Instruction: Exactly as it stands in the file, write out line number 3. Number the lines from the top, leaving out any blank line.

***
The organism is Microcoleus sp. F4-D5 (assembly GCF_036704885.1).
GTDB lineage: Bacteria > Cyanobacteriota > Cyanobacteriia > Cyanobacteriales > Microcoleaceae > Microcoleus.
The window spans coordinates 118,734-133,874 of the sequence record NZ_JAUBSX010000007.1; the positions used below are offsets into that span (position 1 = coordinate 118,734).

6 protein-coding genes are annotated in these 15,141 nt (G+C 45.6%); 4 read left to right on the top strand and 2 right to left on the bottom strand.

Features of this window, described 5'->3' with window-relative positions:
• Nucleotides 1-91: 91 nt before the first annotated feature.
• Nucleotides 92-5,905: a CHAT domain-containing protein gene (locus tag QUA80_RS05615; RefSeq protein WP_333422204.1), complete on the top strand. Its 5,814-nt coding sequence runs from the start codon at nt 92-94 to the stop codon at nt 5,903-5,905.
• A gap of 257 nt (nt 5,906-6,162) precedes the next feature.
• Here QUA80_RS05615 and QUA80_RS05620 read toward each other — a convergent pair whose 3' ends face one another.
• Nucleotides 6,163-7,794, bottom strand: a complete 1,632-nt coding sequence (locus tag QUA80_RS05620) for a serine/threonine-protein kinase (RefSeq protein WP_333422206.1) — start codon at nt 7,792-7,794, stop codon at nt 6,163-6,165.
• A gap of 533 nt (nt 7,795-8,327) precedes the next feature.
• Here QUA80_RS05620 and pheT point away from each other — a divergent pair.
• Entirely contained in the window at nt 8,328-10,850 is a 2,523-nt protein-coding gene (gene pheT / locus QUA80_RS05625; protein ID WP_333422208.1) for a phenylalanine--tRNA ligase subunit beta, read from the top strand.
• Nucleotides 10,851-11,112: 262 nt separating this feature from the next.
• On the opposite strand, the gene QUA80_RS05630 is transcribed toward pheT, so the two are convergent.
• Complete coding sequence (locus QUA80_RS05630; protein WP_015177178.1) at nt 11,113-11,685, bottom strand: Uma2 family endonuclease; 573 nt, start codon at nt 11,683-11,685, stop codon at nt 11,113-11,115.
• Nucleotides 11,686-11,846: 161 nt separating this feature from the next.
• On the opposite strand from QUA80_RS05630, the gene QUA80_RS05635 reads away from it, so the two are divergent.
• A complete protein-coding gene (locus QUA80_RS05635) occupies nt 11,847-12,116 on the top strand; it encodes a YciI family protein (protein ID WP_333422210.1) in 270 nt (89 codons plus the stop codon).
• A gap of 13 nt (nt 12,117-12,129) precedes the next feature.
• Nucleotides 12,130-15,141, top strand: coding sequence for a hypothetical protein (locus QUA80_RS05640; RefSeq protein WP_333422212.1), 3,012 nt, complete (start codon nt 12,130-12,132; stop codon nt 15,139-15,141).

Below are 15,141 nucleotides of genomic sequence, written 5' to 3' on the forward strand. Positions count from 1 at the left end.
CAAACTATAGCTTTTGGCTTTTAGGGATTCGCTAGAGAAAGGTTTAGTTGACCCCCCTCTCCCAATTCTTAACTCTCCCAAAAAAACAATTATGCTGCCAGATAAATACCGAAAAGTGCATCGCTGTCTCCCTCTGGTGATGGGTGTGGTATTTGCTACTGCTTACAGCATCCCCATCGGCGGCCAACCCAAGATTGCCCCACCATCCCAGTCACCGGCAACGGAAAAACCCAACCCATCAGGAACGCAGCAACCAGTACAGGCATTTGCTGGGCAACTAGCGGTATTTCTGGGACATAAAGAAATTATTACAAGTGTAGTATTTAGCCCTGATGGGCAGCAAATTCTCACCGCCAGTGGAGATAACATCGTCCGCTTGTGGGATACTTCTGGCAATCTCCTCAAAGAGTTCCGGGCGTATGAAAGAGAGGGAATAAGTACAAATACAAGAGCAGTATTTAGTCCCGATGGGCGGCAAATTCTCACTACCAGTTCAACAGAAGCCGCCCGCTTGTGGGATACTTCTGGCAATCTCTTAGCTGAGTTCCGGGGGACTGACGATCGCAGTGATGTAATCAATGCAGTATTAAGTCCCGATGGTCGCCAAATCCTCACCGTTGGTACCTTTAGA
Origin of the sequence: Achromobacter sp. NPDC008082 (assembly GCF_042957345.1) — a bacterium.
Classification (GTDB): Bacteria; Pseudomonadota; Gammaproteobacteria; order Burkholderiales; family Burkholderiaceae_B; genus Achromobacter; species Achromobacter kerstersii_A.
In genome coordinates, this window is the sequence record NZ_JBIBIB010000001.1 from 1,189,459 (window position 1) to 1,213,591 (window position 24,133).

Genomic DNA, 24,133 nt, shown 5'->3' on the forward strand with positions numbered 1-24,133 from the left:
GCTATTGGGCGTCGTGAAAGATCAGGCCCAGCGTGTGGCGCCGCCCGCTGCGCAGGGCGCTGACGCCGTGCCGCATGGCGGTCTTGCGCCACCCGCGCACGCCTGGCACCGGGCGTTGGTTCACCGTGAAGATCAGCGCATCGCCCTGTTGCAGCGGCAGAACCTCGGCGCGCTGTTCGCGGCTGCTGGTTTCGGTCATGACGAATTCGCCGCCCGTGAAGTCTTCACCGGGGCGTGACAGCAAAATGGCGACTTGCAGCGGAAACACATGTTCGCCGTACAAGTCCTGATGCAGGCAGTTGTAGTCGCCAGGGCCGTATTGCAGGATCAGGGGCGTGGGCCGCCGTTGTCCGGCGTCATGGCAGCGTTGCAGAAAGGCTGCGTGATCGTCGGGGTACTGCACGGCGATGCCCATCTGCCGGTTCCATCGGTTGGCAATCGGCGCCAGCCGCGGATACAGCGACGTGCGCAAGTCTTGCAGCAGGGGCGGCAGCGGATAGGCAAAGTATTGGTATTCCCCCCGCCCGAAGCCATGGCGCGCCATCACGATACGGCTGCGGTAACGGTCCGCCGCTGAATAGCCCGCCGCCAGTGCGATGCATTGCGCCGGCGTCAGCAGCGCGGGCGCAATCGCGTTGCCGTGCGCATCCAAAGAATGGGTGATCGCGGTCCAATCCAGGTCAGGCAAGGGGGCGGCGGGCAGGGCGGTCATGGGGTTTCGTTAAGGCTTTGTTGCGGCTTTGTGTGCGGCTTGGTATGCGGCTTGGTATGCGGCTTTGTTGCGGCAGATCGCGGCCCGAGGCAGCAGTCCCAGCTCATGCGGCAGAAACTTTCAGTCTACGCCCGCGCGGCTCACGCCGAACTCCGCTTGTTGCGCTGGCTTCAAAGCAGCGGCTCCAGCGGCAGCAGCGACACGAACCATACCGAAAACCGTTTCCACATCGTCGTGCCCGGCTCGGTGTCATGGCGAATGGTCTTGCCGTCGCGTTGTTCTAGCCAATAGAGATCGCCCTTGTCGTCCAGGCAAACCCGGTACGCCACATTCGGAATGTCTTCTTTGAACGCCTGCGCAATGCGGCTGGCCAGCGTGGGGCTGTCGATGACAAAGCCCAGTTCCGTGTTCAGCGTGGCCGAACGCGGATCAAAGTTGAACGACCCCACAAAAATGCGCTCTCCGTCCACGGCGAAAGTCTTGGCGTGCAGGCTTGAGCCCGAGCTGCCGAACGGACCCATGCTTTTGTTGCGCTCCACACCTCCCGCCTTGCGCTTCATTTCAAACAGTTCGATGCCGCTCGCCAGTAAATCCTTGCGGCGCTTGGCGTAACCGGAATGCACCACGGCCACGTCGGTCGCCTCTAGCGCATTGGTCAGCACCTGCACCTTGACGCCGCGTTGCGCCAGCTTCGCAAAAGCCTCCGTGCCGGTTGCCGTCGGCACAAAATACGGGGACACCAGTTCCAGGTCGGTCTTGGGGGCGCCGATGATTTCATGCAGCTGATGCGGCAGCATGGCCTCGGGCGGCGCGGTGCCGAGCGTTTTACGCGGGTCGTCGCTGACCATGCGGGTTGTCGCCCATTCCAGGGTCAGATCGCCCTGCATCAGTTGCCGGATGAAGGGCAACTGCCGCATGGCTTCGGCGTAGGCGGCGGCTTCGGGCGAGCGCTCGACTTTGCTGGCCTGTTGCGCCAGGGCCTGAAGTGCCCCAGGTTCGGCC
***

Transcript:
The window spans coordinates 118,734-133,874 of the sequence record NZ_JAUBSX010000007.1; the positions used below are offsets into that span (position 1 = coordinate 118,734).